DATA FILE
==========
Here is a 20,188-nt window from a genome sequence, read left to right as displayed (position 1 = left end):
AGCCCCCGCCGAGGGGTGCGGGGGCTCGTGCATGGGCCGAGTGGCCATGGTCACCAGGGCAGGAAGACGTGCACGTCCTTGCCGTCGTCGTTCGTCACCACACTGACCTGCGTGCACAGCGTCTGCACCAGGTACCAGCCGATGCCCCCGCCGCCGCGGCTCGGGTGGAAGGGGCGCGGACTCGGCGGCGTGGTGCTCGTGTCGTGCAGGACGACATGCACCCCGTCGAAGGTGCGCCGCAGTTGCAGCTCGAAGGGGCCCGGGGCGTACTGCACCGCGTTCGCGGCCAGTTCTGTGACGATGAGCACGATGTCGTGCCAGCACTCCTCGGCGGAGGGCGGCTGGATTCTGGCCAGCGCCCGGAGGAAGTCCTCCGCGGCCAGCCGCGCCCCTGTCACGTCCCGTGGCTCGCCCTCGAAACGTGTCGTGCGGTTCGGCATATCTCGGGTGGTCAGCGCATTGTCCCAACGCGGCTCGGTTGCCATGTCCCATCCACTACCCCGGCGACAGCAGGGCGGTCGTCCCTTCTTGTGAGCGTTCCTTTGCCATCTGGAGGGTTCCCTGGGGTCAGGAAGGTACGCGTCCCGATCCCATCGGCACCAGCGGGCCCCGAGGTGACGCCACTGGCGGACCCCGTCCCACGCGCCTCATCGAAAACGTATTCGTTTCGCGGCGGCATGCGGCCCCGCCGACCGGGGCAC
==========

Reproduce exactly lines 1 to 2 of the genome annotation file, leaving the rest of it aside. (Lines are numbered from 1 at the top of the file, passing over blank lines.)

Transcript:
Here is a 20,188-nt window from a genome sequence, read left to right as displayed (position 1 = left end):
AGCCCCCGCCGAGGGGTGCGGGGGCTCGTGCATGGGCCGAGTGGCCATGGTCACCAGGGCAGGAAGACGTGCACGTCCTTGCCGTCGTCGTTCGTCACCACACTGACCTGCGTGCACAGCGTCTGCACCAGGTACCAGCCGATGCCCCCGCCGCCGCGGCTCGGGTGGAAGGGGCGCGGACTCGGCGGCGTGGTGCTCGTGTCGTGCAGGACGACATGCACCCCGTCGAAGGTGCGCCGCAGTTGCAGCTCGAAGGGGCCCGGGGCGTACTGCACCGCGTTCGCGGCCAGTTCTGTGACGATGAGCACGATGTCGTGCCAGCACTCCTCGGCGGAGGGCGGCTGGATTCTGGCCAGCGCCCGGAGGAAGTCCTCCGCGGCCAGCCGCGCCCCTGTCACGTCCCGTGGCTCGCCCTCGAAACGTGTCGTGCGGTTCGGCATATCTCGGGTGGTCAGCGCATTGTCCCAACGCGGCTCGGTTGCCATGTCCCATCCACTACCCCGGCGACAGCAGGGCGGTCGTCCCTTCTTGTGAGCGTTCCTTTGCCATCTGGAGGGTTCCCTGGGGTCAGGAAGGTACGCGTCCCGATCCCATCGGCACCAGCGGGCCCCGAGGTGACGCCACTGGCGGACCCCGTCCCACGCGCCTCATCGAAAACGTATTCGTTTCGCGGCGGCATGCGGCCCCGCCGACCGGGGCAC